Irish Eyes Are Smiling on Dover
WHERE: Dover, Del.
WHY: Irish pride on parade, lucky bets and Guinness.
HOW FAR: About 3.5 miles from start to finish. Dover is about 95 miles from Washington, a two-hour drive.
On Saturday, the capital of the Blue Hen State turns shamrock green. To celebrate St. Patrick's Day (albeit two days early), Dover's Irish community will spread the Gaelic joy with a 2 p.m. parade down West Loockerman Street, leprechaun-leapin' music and, of course, green beer toasts.
The city's Irish roots predate the American Revolution; large numbers of indentured Irish and Scottish immigrants settled here in the late 17th century. In 1777, the year Dover became the state capital, Irish Americans made up a significant population in the burgeoning area. Even more Emerald Isle natives moved in during the Civil War as Confederate loyalists left town for friendlier parts.
Modern Dover still shows flashes of its Irish history. On Loockerman, its pedestrian-friendly main drag, visitors can grab a drink at an Irish tavern that features a countdown clock for the holiday, try on a Claddagh ring at a jewelry store and pick up Celtic talismans at a Wiccan shop -- all without breaking a sweat.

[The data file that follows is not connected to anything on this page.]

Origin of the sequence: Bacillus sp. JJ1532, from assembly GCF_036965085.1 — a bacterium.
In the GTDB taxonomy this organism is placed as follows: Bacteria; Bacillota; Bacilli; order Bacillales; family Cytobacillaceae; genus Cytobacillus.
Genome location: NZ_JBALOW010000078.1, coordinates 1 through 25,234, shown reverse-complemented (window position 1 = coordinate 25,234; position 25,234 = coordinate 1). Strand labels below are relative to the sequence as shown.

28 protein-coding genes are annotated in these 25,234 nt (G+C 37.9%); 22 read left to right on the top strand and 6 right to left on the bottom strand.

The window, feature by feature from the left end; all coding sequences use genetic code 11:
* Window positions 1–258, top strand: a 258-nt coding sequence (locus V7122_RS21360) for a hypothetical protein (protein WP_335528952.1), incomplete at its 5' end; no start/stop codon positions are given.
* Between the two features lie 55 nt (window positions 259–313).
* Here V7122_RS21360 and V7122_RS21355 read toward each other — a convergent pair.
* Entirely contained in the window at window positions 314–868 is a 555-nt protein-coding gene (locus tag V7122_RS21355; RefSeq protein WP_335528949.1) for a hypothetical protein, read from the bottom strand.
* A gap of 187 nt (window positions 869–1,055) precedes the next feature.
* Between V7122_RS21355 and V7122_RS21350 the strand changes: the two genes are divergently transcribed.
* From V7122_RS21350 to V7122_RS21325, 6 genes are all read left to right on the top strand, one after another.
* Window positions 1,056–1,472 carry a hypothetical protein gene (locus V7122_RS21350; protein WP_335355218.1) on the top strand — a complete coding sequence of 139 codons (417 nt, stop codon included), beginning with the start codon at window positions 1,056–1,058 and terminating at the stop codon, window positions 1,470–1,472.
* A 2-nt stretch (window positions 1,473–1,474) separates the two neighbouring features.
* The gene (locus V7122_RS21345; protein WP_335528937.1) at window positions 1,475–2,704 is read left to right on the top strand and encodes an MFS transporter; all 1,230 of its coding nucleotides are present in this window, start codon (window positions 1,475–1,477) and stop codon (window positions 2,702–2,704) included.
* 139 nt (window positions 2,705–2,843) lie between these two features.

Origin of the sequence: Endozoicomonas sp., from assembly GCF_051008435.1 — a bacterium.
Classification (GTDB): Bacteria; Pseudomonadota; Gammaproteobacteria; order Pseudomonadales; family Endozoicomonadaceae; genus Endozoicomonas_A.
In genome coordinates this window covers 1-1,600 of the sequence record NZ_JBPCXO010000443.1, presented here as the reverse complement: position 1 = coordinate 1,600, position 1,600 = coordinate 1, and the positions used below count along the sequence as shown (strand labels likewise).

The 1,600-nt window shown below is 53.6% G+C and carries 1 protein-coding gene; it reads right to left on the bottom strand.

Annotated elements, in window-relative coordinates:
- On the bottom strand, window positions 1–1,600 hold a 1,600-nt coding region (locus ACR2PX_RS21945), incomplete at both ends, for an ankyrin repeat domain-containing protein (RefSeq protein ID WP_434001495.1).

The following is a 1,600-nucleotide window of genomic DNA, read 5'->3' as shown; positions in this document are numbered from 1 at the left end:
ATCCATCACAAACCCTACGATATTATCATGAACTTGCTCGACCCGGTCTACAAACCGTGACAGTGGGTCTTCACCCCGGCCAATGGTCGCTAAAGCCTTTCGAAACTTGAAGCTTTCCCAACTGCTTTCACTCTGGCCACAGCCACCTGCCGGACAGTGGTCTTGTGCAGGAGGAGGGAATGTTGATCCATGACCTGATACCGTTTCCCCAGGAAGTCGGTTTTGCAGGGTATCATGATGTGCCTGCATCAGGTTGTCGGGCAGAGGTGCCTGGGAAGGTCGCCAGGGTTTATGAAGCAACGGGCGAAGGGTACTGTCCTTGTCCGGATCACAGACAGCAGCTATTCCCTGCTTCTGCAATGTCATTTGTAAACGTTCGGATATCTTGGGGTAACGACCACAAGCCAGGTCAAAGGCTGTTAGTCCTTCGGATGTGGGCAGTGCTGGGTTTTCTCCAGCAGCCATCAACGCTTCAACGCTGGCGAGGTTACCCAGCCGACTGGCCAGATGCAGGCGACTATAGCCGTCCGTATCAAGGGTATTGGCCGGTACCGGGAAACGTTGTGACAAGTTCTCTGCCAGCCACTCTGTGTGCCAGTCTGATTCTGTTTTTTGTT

For the St. Patrick's Day parade, the area's Irish and others come out in force. On display: school marching bands, homegrown beauty queens and about 20 floats from such boosters as Irish Mike's Olde Towne Pub (a favorite hangout of the Irish Green Goats Drinking Team) and the Dover-based Irish Society of Delmarva.
"It's a wonderful time," society president Mary Dalton says. "It's hard to describe the feeling of the celebration, but it's something you feel in your heart."
-- Ben Chapman